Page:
In order to calculate a standardized coefficient we will need three pieces of
information, the standard deviation of xb (the linear prediction), the standard
deviation of the predictor variable for which we want to create a standardized
coefficient, and the unstandardized coefficient for that predictor variable. To
obtain the standard deviation for the linear predictor, we first use the predict command to generate a new variable called **XB**
which contains the linear prediction (i.e. xb = log(y-hat)) for each case in the dataset,
this is done in the first line of syntax below.
The predict command can be used to generate various types of predictions after a regression
in Stata, specifying **xb** after the comma tells Stata that the variable
**XB** should contain linear predictions. (Note, the results of the predict
command will always be for the last regression command you ran.) Next we summarize the
new variable **XB**, and use Stata’s saved results to place its standard deviation into
a local macro called "ystd" using the command **local ystd=r(sd).** Next we
summarize the predictor variable for which we want to create a standardized coefficient,
in this case **male**, and use the results that Stata saves after a command is run to place
it’s standard deviation into a local macro called “xstd.” Since Stata
automatically stores the coefficients from the last regression we ran, we can
access the coefficient for **male** by typing **_b[male]**. Now we are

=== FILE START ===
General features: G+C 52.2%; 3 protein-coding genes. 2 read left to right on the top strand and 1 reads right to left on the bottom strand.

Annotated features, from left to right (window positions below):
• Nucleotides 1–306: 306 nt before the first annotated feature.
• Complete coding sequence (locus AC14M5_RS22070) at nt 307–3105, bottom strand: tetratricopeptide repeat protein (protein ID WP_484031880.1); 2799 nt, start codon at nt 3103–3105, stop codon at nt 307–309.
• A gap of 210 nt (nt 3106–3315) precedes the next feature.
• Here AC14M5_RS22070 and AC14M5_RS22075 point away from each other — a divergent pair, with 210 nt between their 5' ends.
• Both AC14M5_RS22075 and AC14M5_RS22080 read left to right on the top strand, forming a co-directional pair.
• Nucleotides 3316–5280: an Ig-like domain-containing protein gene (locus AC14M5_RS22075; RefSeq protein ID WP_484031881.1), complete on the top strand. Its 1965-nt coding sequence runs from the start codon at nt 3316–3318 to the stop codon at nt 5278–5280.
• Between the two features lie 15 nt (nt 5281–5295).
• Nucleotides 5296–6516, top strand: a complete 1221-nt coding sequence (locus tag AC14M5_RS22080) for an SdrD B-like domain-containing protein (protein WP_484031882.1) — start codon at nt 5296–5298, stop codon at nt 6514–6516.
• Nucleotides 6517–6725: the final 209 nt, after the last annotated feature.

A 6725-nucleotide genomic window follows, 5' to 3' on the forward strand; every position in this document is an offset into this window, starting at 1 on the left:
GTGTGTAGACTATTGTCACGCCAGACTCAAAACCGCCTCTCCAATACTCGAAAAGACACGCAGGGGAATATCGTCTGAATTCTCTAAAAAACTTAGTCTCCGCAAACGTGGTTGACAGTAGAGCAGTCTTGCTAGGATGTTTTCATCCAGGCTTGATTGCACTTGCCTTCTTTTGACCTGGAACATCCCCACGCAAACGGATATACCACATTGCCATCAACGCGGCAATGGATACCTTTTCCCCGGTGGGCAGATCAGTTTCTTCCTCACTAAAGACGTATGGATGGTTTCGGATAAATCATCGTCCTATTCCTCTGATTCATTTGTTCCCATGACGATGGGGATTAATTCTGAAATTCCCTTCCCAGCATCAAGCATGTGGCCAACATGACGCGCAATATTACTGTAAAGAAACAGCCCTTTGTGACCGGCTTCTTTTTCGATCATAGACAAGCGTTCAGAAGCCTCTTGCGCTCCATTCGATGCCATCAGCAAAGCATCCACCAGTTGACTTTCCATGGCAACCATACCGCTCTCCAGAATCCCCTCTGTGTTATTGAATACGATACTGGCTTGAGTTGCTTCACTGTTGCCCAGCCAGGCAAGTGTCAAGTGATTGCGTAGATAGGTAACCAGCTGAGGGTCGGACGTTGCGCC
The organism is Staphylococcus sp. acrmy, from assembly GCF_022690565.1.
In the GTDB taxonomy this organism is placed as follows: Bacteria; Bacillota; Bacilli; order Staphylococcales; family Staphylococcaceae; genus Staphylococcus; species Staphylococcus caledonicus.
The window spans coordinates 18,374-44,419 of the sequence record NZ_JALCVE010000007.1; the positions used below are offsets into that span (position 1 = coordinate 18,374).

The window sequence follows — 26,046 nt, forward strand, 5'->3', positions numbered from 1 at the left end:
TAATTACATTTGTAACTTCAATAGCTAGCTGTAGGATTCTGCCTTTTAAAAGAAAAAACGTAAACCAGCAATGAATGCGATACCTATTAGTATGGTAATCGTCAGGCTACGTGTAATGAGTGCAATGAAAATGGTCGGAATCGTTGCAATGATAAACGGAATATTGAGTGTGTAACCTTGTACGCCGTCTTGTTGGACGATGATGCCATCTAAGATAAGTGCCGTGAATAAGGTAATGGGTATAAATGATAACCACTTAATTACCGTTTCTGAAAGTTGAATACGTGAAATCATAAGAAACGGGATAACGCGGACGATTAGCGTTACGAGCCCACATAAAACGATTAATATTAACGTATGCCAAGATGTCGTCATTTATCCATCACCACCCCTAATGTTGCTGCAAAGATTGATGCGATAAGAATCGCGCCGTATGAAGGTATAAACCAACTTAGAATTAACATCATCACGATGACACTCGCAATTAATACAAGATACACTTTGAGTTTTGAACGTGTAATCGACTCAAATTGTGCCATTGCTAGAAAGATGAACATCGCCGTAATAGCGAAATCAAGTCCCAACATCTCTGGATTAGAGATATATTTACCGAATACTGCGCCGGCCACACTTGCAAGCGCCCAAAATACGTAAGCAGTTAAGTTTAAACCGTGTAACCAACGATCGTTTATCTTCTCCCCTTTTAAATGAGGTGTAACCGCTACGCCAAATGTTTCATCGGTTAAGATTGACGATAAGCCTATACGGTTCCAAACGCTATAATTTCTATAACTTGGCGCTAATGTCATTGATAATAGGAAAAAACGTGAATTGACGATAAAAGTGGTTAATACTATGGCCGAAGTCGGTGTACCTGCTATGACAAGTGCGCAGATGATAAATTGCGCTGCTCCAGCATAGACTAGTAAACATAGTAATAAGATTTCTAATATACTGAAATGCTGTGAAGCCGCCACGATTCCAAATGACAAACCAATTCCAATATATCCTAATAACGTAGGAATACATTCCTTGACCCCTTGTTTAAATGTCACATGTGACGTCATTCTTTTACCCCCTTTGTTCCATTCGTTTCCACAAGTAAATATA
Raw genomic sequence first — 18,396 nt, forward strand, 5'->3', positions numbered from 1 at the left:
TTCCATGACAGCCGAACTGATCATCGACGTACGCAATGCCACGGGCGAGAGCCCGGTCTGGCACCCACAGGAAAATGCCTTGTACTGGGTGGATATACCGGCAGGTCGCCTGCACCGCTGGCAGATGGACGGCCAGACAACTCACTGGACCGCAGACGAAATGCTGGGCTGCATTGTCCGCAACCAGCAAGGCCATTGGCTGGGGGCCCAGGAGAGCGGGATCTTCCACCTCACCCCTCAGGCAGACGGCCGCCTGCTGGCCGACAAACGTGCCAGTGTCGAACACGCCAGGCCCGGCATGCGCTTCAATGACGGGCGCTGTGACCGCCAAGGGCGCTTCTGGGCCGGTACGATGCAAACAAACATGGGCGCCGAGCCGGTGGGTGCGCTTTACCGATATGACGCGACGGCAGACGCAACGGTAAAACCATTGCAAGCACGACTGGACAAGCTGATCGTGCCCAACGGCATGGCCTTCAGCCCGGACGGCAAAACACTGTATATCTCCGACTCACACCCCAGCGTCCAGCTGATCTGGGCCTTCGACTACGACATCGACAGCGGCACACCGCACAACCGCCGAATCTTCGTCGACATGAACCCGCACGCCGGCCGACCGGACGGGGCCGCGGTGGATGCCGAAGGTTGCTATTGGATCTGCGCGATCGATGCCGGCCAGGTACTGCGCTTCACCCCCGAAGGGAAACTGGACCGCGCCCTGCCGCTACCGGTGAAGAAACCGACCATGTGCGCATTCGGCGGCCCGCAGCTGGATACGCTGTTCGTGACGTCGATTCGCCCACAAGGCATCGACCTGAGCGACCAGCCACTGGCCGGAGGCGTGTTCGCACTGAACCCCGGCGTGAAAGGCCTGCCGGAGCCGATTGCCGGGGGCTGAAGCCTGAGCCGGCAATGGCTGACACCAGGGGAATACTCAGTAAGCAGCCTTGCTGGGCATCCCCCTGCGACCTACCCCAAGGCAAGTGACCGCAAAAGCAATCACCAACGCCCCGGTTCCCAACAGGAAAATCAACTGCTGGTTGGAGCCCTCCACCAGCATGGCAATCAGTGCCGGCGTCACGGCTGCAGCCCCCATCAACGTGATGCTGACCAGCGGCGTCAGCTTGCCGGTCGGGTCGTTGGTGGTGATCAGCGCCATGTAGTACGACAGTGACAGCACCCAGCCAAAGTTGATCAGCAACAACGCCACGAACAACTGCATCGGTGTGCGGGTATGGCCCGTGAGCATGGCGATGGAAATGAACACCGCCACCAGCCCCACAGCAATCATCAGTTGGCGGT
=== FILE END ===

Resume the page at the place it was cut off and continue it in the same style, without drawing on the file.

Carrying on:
ready to actually calculate the standardized coefficients. The second to
last command below creates a new local macro called "male_std" and sets it equal
to the standardized coefficient for **male** (i.e.** _b[male]*`xstd’/`ystd’**).
The last command shown below tells Stata to display the contents of "male_std"
which is the standardized coefficient for the relationship between **male**
and log of the predicted count of **daysabs**. This value is approximately
-0.652, looking at the Mplus output above, we see that the standardized
coefficient (StdYX) for **male** is also estimated to be -0.652 by Mplus.

predict XB, xb sum XBVariable | Obs Mean Std. Dev. Min Max -------------+-------------------------------------------------------- xb | 316 1.712138 .3076592 .8868849 2.671879local ystd=r(sd) sum maleVariable | Obs Mean Std. Dev. Min Max -------------+-------------------------------------------------------- male | 316 .4873418 .5006325 0 1local xstd = r(sd)local male_std = _b[male]*`xstd'/`ystd' display "`male_std'"-.6523909465586064

The commands and output below show the same process for the other two predictor variables in the model.

sum mathVariable | Obs Mean Std. Dev. Min Max -------------+-------------------------------------------------------- math | 316 48.75101 17.88076 1.007114 98.99289local xstd = r(sd) local math_std = _b[math]*`xstd'/`ystd' display "`math_std'"-.2047650322590808sum langartsVariable | Obs Mean Std. Dev. Min Max -------------+-------------------------------------------------------- langarts | 316 50.06379 17.93921 1.007114 98.99289local xstd = r(sd) local langarts_std = _b[langarts]*`xstd'/`ystd' display "`langarts_std'"-.7085747822838703

## Cautions, Flies in the Ointment

- Because the variance of the linear prediction (xb) is used instead of the actual variance of y, your standardized coefficients will be heavily influenced by your model, not just through regression coefficients themselves (which are always based on the model) but through the standardization process as well. This makes the interpretation of these standardized coefficients not as straightforward as standardized coefficients from a linear regression.

## See Also

- Mplus User’s Guide
online (See page 503 of the Version 4.1 User’s Guide. Note: this is a free download.)